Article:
Being in gratitude has a lot to do with how we choose to look at life and its ups and downs. It’s about finding the silver lining, and remembering that even when there are clouds, the sun is still always shining. For example, if our car breaks down, causing stress and delay, we can decide to accept the reality that sometimes unfortunate things just happen and choose to focus on parts of the situation to be thankful for, like strangers showing up to help and making the situation more manageable. Instead of seeing the experience as negative, we can see it as a positive reminder that there is kindness in the world and people looking out for us.

hands holding out a bowl of wholesome food

Another example might be that we have an illness or medical condition that we need care for, but thankfully, we have health insurance that will cover the costs. We can choose to focus our energy more on how we are blessed and fortunate that we’re able to receive the care we need and less on the challenges of our conditions.

This shift in our focus can even change how we’re affected by them. Reframing our situations and experiences in these ways, and choosing to look at them through a lens of positivity, or as opportunities for learning and growth can be very helpful in cultivating an attitude of gratitude.

Optimism, such as viewing the glass as half full, is a great place to start when developing this mindset.  It may also be helpful to shift our perspective slightly and focus on what we already have, instead of what we don’t have or want. For instance, rather than trying to see the glass as half full vs half empty, we can simply acknowledge and feel grateful for the fact that we have a glass in the first place!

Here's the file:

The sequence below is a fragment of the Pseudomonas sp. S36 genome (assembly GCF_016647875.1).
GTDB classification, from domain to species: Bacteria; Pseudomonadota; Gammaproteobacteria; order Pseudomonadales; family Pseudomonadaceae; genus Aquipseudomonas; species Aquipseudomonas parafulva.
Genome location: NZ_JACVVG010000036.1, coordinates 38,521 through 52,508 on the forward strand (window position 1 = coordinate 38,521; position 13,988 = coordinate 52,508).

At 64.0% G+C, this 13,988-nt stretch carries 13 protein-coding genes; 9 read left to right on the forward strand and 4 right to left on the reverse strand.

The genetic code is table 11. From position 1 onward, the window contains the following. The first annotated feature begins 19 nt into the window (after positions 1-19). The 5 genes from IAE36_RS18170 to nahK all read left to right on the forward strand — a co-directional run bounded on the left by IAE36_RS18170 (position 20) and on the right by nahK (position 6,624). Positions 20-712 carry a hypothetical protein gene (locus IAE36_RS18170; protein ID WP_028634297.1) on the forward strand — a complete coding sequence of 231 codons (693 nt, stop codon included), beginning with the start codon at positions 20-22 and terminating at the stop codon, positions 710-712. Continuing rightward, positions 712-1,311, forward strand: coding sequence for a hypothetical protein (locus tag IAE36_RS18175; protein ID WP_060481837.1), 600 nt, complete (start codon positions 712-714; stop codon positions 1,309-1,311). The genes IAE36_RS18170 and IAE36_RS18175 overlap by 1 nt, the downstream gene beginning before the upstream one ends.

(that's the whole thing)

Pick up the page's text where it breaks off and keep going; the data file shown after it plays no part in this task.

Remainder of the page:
Many people find that keeping a gratitude journal is an effective method in helping to cultivate this way of being. At the end of each day or week, you can jot down a few simple little things that caused you to feel thankful. Reflecting on all the small things we are grateful for daily in writing provides an excellent visual to help us realize just how much it all adds up.

You can also try incorporating gratitude into a meditation practice through specific guided meditations, or simply by sitting quietly and bringing to mind the people and things in your life you are grateful for.

Outwardly expressing our thanks is equally as powerful as our feelings of gratitude within. Consistently letting the people in our lives know that we value and appreciate them can strengthen our bonds and relationships with them. And when openly expressed, an attitude of gratitude can be contagious! 

Now amid the Season of Giving with all its grand gestures of love, generosity, and thanks, we’re likely to feel an abundance of gratitude. 

hand with coffee

But as you find yourself wrapped up in shopping for the perfect gifts, gathering to celebrate with your loved ones, writing your New Year's resolutions, and spreading all that extra cheer and joy, try to notice the smaller blessings as well. They too are abundant in our lives from day to day, and shifting more of our attention to them has the power to establish an ongoing attitude of gratitude (aka “grattitude”)! And what a beautiful way of being that is for us to carry over into the new year!

We here at The Green Pineapple are so grateful for every one of you and for the opportunities we have to connect with and serve you. 

We’re grateful to be able to share our joy and passion for healthy and conscious living, and the ability to offer an abundance of nourishment through food and connections to our community and beyond.

We value and appreciate your loyalty and support, and would like to express our gratitude and thanks. One way we’re doing so is in our 12 Days of Giving - Green Pineapple Style. Every day from December 1st through the 12th we'll be giving away prizes or special offers to you, our Green Pineapple family! If you haven’t been following along, tune in to our Instagram or Facebook page to see our daily offers and be a part of this fun countdown to the holidays.

Cheers and best wishes to you this holiday season, and every day, in the coming new year!